California is famous for its tough emissions standards, liberal lane-splitting laws, and progressive approach to HOV and toll roads to deal with traffic. (Yup, we let electric vehicles ride single passenger past the rest of the crawling commuters.) As of July 1st, 2018, some new laws went into effect to increase passenger safety in the Golden State.
What Are the New California Driving Laws?
There are three new laws ensuring public safety effective 2018:
- SB-19 – Public Utilities Commission: Duties and responsibilities: governance
- SB 20 – Vehicles: Busses: seatbelts
- AB-2687 – Vehicles: Passenger for hire: driving under the influence
None of the above laws impact private drivers of vehicles for personal use. Of course, the normal California seatbelt laws apply.
Who does SB-19 effect?
The Duties and responsibilities: governance law transfers certain responsibilities from the Public Utilities Commission to the California Department of Motor Vehicles (DMV).
Mostly, the law applies to driving not-for-hire passenger vehicles. A not-for-hire vehicle is one where the passengers riding it are not paying or paid for. The types of vehicles this moves into DMV jurisdiction and governance include private vans, shuttles, and multi-passenger vehicles.
The intent is for all those wonderful church vans, employee shuttles (like company commuter buses), volunteer senior shuttles, and the like to safely get the people they care for where they need to go.
Ultimately, this means the DMV can create, apply, and enforce policies and laws that apply to vehicles carrying people on behalf of an organization or program.
What does SB 20 mean for bus riders?
You may have noticed that some busses have limited seatbelts—mostly for priority or disabled seating. Under the new laws, busses are going to be a lot safer. Here is what the law entails:
- Busses are required to provide seatbelts for all seats and maintain them in good working order.
- All passengers over 16 years old are legally responsible to wear a seatbelt if available.
- All passengers 8 – 16 years old must be in a seatbelt on a bus – whether that is enforced by the parent, guardian, or driver.
- Children under 8 years old and smaller than 4’9” must be safely and properly restrained by a safety belt and/or seat.
- Exceptions are made for passengers leaving their seats to use the bathroom.
- Busses have to enforce the law by verbal notice or by having visible signs or placards regarding the law.
What happens if I don’t wear my seatbelt on the bus under the new law?
It’s not just jumping turnstiles or riding without paying the fare that can cost you. If you are caught not wearing an available seatbelt, you’ll be fined.
- Up to $20 for the first offense
- Up to $50 for each subsequent offense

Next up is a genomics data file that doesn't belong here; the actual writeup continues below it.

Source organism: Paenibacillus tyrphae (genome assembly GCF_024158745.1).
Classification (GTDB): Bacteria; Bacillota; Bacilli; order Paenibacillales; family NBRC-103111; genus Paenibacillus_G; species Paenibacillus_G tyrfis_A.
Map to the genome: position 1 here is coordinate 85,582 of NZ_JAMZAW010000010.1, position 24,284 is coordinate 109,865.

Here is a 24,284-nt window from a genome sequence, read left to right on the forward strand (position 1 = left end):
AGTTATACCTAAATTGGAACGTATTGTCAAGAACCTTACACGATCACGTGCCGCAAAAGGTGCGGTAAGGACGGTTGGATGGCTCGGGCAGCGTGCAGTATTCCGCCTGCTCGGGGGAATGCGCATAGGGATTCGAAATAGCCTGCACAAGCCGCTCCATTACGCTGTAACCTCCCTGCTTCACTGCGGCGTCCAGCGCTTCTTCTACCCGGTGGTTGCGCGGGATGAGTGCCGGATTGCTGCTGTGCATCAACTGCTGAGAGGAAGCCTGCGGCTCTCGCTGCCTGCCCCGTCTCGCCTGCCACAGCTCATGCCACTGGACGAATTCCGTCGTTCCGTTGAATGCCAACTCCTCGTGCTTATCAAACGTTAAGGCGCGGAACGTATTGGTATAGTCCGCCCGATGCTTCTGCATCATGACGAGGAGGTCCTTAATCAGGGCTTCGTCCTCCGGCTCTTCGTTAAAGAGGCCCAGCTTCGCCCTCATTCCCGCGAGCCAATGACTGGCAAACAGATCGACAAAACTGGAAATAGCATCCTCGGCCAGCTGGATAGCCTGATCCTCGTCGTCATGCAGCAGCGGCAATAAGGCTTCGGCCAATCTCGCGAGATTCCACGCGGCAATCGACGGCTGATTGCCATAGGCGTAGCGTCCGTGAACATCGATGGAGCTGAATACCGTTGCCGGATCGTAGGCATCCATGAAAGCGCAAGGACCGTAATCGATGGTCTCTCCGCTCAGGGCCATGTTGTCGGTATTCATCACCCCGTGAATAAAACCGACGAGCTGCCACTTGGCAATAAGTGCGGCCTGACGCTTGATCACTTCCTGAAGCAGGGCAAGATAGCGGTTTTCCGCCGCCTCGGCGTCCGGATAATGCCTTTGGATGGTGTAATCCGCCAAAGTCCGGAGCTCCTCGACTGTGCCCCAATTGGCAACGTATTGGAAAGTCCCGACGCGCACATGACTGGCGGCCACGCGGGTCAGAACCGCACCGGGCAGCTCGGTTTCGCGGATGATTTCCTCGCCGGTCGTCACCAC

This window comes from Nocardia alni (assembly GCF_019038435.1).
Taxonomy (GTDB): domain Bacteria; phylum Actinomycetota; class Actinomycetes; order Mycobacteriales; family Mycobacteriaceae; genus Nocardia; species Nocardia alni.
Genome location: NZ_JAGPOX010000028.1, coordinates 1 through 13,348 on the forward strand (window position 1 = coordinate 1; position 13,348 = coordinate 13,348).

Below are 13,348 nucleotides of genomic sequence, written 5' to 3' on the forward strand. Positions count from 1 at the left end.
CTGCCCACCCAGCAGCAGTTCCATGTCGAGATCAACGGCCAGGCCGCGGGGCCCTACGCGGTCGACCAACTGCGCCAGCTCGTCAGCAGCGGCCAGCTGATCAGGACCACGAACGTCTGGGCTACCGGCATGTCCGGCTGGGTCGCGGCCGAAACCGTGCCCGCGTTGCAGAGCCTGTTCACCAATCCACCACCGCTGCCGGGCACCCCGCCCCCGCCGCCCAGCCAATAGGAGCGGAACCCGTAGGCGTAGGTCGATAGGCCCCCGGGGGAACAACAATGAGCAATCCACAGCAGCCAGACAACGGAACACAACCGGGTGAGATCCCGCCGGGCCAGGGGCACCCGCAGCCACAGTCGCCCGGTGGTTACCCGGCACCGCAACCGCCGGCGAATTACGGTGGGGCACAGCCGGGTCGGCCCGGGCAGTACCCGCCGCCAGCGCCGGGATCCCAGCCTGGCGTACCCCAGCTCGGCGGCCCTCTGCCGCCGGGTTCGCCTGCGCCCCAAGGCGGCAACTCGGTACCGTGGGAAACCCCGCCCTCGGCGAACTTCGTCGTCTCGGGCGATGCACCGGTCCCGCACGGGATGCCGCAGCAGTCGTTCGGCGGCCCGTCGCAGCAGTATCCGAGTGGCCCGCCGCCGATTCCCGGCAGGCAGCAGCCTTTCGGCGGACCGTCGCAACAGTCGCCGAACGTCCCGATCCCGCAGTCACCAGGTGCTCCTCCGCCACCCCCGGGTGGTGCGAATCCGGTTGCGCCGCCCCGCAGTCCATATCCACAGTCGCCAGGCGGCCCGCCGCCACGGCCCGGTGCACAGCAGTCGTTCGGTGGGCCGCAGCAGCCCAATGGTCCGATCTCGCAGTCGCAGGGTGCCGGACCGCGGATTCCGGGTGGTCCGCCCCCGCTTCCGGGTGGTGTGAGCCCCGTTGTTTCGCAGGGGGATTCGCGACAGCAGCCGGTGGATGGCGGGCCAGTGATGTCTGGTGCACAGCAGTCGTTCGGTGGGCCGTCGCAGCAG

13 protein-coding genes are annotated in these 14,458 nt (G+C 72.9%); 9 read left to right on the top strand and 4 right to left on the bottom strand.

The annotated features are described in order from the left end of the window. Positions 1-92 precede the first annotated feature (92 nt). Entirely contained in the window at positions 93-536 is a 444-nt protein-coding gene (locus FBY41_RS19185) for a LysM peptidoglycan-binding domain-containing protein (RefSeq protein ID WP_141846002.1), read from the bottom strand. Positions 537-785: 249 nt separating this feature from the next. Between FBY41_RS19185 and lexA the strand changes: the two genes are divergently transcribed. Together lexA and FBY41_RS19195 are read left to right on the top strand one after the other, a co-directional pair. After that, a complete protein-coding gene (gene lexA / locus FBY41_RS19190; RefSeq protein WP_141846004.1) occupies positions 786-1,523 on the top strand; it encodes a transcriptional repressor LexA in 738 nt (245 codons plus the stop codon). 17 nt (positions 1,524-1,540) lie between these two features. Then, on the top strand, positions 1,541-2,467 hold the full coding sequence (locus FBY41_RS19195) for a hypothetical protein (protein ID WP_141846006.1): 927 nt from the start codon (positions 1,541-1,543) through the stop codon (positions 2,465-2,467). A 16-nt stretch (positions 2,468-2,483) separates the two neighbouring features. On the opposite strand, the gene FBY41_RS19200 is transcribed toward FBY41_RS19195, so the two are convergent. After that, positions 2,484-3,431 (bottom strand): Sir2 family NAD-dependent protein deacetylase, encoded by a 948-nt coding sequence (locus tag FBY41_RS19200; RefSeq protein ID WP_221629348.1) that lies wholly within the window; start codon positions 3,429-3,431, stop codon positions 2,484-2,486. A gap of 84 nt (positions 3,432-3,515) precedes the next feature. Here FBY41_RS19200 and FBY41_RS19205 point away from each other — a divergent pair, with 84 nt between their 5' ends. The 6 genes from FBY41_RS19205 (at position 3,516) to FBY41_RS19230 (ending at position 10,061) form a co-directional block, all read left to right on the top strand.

Fines are also applied if you do not comply with the laws as they pertain to minors you’re responsible for.
Passengers on buses without seatbelts cannot be fined for not wearing seatbelts.
What does AB-2687 mean?
Stricter laws have always applied to commercial drivers. The gig economy has historically not applied the same DUI standards your commercial vehicle driver is held to, like truck drivers, to Uber, Lyft, and other for-hire vehicles. No matter if it is privately owned or not, the new law brings the gig economy into the commercial economy.
Your average person is considered legally over the limit if they have a .08% or higher blood alcohol level (BAC). Commercial drivers are held to a higher standard. The new bill holds drivers of paying customers to the .04% commercial driver BAC limit. That means your Uber won’t be having a beer just before picking you up.
It’s not just alcohol. It’s illegal for drivers to drive under the influence of any drugs or combination of drugs and alcohol.
While California has legalized marijuana, driving while high is still grounds for a DUI. So, don’t drive with Mary Jane as a copilot.
What qualifies as a passenger for hire vehicle?
Most of those cars you call on your smartphone, like Lyft or Uber, are passenger for hire vehicles. Anyone driving a paying customer is a driver of a vehicle for hire by a passenger. It does not matter if the money is paid directly to the driver or not. It only matters that the rider is paying. However, the law may be enforced more broadly. Even if you are driving your own car, it is safer and cheaper to never drink any alcoholic beverage and drive.
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The law may also be applied to anyone driving passengers in while doing “any act” or neglecting “any duty” that causes or risks a passenger bodily harm. So, if you are a task rabbit or driving work associates to the airport, think twice before driving after a drink. The new .04% BAC level is less than a drink an hour for the standard person.
The takeaway is that if you are driving alone, you can legally register up to a .08% BAC without legal repercussions. However, if you are driving someone else, the standard is .04%.
Always Wear a Seatbelt
Regardless of what you drive, California driving laws require you to wear a seatbelt. It doesn't matter if you are pulling out of a parking lot or motoring down the highway. Buckle up and avoid a seatbelt ticket. For more drivers safety information, tips, and courses visit iDriveSafely.com.